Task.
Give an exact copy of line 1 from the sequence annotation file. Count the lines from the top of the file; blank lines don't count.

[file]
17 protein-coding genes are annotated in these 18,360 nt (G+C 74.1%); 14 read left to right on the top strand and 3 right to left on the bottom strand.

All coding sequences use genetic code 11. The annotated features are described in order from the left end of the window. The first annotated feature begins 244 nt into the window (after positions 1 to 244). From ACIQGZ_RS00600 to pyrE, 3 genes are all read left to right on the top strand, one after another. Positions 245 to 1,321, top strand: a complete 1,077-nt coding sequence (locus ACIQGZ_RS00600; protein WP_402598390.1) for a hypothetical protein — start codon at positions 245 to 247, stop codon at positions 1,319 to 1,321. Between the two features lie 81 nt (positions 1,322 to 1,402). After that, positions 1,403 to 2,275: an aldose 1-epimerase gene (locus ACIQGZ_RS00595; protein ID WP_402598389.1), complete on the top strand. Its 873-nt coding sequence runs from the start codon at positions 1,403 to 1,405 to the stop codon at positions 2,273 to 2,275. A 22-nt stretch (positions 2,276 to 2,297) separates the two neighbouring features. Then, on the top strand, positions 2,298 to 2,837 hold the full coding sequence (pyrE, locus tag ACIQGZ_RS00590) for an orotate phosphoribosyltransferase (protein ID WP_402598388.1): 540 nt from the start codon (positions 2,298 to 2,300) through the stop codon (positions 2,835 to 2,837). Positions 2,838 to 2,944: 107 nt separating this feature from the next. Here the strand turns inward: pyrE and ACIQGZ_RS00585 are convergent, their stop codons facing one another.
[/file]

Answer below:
17 protein-coding genes are annotated in these 18,360 nt (G+C 74.1%); 14 read left to right on the top strand and 3 right to left on the bottom strand.